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Coronavirus: Winnipeg tattoo artist irked at reopening rules

While hairdressers, barbers and others will need to learn how to adjust to the new sanitary norms, tattoo artists already have high standards for sanitation, a Winnipeg tattoo artist said. Getty Images

A Winnipeg tattoo artist is perplexed after some non-essential businesses will be allowed to operate Monday as the province slowly reopens for business amid the ongoing COVID-19 pandemic, while tattoo shops like his have no determined opening date.

Manitoba’s government said Wednesday hair salons, non-urgent medical services, retail businesses, restaurant patios, museums and other businesses will be allowed to reopen this coming week — with stringent public health measures in place, including increased cleaning and physical distancing protocols.

READ MORE: Coronavirus: Manitoba to implement phased reopening starting May 4

Tattoo studios, meanwhile, won’t be allowed to reopen until the third phase of the province’s reopening plan — with no set date.

“They have their hand over the pause button that says, ‘phrase three is to be determined’, and if there’s an influx of cases… they could stop that process and our businesses will be lost forever because we won’t even get a chance to recover economically,” said Phil McLellan, who operates Parlor Tattoos on Main Street with his wife, along with other artists.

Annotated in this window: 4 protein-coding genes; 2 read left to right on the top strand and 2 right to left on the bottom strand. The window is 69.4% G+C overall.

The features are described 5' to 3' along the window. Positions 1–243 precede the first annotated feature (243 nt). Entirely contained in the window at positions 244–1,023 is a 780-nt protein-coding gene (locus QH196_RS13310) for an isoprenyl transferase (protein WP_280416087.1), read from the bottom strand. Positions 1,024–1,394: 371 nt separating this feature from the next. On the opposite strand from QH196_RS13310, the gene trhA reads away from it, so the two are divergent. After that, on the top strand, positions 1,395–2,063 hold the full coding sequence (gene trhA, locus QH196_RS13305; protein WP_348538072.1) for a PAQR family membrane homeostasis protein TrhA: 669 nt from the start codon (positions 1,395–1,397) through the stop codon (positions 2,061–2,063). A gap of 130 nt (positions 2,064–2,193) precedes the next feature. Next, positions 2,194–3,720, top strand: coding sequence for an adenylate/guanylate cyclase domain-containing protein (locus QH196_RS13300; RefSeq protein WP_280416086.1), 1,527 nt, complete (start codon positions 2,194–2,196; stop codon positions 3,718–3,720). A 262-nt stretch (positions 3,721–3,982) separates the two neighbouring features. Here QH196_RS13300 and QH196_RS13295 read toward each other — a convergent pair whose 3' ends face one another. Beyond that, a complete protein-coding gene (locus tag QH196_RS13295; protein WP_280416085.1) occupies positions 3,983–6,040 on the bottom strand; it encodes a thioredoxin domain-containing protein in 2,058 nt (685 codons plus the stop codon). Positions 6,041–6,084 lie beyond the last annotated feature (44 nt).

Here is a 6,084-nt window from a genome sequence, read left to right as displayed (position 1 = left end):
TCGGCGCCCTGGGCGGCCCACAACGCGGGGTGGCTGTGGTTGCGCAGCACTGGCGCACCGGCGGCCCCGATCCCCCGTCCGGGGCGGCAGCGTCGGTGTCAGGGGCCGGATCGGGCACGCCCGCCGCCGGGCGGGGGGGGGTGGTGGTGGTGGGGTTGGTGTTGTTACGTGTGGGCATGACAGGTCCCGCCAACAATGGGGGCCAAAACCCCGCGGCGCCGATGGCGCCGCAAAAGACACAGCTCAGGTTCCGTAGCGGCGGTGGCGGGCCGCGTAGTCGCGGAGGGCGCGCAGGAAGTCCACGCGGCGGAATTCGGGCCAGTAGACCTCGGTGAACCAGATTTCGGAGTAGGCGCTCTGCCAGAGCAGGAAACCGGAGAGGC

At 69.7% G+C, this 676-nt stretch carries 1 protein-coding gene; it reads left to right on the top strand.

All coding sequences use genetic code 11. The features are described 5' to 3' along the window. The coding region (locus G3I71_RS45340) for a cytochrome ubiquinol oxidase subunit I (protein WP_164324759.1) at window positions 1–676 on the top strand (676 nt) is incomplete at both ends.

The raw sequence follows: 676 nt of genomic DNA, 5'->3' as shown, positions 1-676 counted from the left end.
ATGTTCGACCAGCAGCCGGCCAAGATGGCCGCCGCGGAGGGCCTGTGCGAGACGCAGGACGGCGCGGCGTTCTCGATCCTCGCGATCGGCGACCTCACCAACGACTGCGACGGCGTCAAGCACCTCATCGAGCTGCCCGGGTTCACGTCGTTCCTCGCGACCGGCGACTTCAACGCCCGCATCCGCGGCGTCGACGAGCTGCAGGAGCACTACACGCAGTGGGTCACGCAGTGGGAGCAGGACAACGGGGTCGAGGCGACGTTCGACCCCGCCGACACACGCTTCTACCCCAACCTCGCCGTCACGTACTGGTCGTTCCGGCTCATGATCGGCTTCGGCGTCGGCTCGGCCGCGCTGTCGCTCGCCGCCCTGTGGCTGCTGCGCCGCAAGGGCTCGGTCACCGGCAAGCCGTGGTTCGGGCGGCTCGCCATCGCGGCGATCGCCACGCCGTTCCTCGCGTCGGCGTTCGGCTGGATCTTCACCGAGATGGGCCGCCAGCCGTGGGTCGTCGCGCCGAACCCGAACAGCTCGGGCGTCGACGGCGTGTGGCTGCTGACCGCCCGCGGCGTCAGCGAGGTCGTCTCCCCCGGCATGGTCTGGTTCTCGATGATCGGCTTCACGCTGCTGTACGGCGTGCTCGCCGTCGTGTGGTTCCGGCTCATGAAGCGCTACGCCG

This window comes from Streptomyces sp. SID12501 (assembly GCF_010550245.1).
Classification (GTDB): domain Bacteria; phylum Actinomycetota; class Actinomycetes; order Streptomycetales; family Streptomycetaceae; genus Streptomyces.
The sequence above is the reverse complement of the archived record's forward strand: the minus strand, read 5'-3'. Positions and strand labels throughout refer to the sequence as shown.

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But hair salons, in particular, are what irked McLellan.

While hairdressers, barbers and others will need to learn how to adjust to the new sanitary norms, tattoo artists already have high standards for sanitation, he said.

“We do this in between every single client, every day, so even before the onset of the [COVID-19] virus, these were daily practices carried out in every body modification studio,” McLellan said of sanitary practices the province set for businesses that are allowed to reopen this week.

“But these are people who need to learn how to do these things when we’re trained in this environment. This is something we do as our job on a daily basis to protect our clients and ourselves,” he added.

Now he’s worried about the fate of Parlor Tattoos and other businesses like it.

The shop wasn’t able to get any assistance from the federal government, although it did get the province’s $6,000 small business loan, he said.

But $6,000 only goes so far. The monthly rent is $2,700 — and although his landlord has allowed the business to make partial payments that will be rolled into later payments — no clear time frame for when he can reopen makes the budget tight.

“Who knows how many of us will make it through,” he said of tattoo artists. “We’ve been waiting since the middle of March to support our families.”

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The province did not respond to a request for clarification on why tattoo studios were placed in the third reopening phase Saturday.

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